June through November each year can be particularly tough on all of the Atlantic areas that typically see hurricanes. It gets its own season of the year, and the U.S. has already seen a few hurricanes and tropical storms roll through since the beginning of June. NOAA predicted in May that the Atlantic hurricane season could be a busy one, and right now it sure feels that way.
Multiple Tropical Storms Are Headed for the East Coast
Hurricane season is in full swing and right now the National Hurricane Center is monitoring several tropical storms headed for the southern part of the East Coast, the Orlando Sentinel reported. Previously named storms Paulette and Rene are churning in the Atlantic, and the next storm, which will be named Sally, could potentially hit soon as well, though it’s unclear if it might come to Florida or more north to the Carolinas. Beyond these three storms, though, there are at least four more brewing that could arrive on the coast relatively soon.
USA Today reported on Sept. 8 that one of these tropical disturbances was just southwest of Bermuda and could potentially come for the Carolinas this week, and the National Hurricane Center is keeping a close watch on all of the weather that’s still off the coast.
What to Do to Prepare for Tropical Storms
It’s important to prepare your home, your property, and yourself for hurricanes and tropical storms. There are a number of things you can do, including:
- Make sure you’re insured: Make sure your home is covered for hurricane damage. This is something you’d typically handle as soon as you move into a hurricane-prone area, but if you haven’t, do it now. Much hurricane damage comes down to flooding and winds, so be sure your property is covered for those. Flood insurance often needs to be added to a standard plan, so be sure to look into that.
- Have a plan: Make a plan immediately to deal with the tropical storm, should you encounter any bad weather. Discuss with your family today what to do if the weather gets out of control and get your house ready by securing any loose items outside (toys, bikes, gardening tools, etc.) and preparing doors and windows for wind and rain. Also make sure you have an evacuation plan should you need one.
- Have your emergency preparedness kit handy: Hopefully you already have an emergency preparedness kit made, but if not, do it now so you have it for this weekend and beyond. Keep COVID-19 in mind and make sure you have sanitizer and a couple spare face masks.
- Prepare your home and property: Like we mentioned, clear up any loose items in your yard or on your property so they don’t get swept away or damaged. If you feel it necessary, you can board up windows and doors. Make sure your car has a full tank of gas should you need to evacuate.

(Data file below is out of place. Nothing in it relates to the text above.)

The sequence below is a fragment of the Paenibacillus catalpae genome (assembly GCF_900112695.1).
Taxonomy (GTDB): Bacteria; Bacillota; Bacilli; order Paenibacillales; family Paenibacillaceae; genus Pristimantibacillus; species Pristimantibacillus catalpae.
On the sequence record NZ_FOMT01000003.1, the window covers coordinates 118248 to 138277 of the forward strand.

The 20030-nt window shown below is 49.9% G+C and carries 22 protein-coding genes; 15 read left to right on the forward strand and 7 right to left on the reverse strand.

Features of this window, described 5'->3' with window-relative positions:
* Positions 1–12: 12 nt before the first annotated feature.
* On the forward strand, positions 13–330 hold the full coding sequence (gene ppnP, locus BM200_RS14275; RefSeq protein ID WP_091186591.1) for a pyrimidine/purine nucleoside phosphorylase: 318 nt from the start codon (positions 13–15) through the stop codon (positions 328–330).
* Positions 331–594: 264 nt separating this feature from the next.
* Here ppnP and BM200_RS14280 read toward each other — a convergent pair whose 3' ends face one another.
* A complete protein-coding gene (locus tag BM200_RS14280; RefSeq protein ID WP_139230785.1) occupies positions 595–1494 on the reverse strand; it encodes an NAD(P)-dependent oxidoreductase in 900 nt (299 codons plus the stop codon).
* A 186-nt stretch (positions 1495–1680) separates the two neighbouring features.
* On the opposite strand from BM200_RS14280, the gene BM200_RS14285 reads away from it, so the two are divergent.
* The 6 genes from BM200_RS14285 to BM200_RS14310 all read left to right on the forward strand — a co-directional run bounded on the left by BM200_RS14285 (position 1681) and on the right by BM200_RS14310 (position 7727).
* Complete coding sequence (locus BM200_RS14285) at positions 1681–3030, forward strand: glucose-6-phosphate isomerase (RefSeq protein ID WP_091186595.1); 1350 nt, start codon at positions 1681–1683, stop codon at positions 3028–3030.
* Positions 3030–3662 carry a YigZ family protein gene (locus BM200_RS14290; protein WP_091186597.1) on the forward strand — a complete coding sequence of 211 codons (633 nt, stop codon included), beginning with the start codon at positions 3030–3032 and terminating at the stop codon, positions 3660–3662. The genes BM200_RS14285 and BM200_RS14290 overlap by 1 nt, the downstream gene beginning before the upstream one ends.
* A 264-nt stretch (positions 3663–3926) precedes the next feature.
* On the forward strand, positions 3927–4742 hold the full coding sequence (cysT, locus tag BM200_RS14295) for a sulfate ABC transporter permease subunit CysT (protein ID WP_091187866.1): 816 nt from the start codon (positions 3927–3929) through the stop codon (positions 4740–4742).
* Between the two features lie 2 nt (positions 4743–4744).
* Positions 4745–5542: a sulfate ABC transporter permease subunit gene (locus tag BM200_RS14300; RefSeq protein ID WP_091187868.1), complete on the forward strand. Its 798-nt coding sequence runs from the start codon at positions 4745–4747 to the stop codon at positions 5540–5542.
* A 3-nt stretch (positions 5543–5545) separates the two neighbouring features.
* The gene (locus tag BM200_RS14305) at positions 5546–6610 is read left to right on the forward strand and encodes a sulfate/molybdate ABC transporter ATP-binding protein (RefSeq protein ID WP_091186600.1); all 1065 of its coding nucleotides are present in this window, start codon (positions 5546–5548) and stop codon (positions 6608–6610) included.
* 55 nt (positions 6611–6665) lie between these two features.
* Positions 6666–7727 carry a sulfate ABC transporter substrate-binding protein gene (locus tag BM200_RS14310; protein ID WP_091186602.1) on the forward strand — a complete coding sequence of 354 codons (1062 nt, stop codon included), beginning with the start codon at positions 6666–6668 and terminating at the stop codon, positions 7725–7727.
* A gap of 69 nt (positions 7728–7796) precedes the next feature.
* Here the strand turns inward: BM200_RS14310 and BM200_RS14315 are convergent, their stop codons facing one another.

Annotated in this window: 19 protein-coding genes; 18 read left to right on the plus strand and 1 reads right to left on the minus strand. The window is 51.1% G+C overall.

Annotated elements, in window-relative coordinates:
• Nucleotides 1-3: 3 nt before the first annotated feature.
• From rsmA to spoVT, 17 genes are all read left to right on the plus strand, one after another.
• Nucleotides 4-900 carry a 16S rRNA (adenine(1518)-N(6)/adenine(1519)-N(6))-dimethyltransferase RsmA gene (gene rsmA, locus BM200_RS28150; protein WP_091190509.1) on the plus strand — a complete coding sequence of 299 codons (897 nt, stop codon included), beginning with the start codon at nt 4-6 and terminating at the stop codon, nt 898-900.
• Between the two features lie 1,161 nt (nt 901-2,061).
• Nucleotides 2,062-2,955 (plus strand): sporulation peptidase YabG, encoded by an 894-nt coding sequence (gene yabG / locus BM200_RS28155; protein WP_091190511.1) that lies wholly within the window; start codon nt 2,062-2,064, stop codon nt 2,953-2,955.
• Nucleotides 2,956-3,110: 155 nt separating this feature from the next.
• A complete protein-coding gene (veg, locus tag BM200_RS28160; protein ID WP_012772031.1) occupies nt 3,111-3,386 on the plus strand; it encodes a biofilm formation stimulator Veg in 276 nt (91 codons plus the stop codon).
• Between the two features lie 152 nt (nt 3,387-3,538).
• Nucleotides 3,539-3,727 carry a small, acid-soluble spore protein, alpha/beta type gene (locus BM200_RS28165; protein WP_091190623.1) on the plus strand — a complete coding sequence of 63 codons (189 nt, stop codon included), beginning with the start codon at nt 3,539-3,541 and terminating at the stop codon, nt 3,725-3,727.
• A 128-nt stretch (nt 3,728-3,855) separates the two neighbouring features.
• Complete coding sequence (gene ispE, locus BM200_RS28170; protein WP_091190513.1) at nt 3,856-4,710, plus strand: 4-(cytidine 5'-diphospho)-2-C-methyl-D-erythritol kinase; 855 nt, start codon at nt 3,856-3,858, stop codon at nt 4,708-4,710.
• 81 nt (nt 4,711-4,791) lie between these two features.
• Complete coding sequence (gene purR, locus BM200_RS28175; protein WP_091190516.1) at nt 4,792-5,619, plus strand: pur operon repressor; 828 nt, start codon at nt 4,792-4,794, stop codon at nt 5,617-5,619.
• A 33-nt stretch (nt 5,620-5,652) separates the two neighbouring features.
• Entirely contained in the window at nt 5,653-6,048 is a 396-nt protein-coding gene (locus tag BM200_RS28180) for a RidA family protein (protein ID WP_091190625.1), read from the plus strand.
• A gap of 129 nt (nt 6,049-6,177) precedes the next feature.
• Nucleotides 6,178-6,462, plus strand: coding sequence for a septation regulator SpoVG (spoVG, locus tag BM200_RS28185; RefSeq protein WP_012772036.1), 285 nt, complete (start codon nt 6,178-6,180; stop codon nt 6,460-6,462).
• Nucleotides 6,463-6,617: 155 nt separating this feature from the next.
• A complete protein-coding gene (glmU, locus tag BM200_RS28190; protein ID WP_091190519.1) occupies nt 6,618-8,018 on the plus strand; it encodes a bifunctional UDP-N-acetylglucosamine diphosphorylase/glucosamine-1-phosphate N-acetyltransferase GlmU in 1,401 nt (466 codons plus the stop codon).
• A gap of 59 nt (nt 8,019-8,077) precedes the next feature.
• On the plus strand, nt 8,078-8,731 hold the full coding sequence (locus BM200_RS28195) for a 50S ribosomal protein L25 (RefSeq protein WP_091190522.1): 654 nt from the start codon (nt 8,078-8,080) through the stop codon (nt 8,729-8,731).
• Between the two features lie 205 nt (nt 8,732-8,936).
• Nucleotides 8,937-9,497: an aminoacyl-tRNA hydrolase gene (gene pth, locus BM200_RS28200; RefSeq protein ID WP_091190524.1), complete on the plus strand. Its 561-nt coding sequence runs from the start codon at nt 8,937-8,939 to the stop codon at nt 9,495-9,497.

- Make sure you’ve considered everyone in the family: In the chance of a power outage, damage, or flood, make sure you’re prepared for every person in the family. If you have a baby, make sure you’re prepared with everything the baby will need in this situation. If you have pets, make sure to keep them with you and have food for them if you’re evacuating. If a family member is special needs, be sure you have everything they’ll need in an emergency.
Tropical storms are not as disastrous as hurricanes, but it never hurts to be extra prepared just in case. Getting in the habit of doing all these things for each tropical storm or hurricane will also help you build the habits so you know exactly what to do each time a storm hits. This is especially useful if a strong hurricane is coming and you do need to do all these things and evacuate.
What to Do in the Event of Storm Surges and Floods
Hurricanes bring winds and a lot of rain, so there’s a chance you might experience some flooding this weekend. Be prepared in advance by first making sure you have that flood insurance. Once that’s covered, make sure you know what to do if the water is rising on your property. One of the most important things to not do is go into any enclosed spaces high up in your house. While a good rule of thumb is to find higher ground, you also don’t want to get trapped anywhere. This may mean leaving your house to find higher ground.
If you’re in your car when a flash flood happens, stay inside the car. You’re actually safer in the car rather than in rushing waters outside. However, if the water level is getting to a dangerous height, get onto the roof of your car to signal for help.
[ Read: The Best Water Leak Detectors of 2020 ]
One of the most important things to keep in mind during flash floods but also with any standing water in general is the risk of electrocution. If your home is starting to flood, turn off the power so you don’t run the risk of an electric shock from touching electricity and water at the same time. Downed power lines outside are also extremely dangerous and should be completely avoided.
The Bottom Line
The Southeastern U.S. is likely to see a lot of weather this month from a few different tropical storms. Be prepared now with a plan for your home and your family and be sure you have an emergency preparedness kit should you need it. Get your house ready by removing loose items from the outside and board up the windows should you be concerned about heavy winds.
(Photo by Darwin Brandis / GettyImages)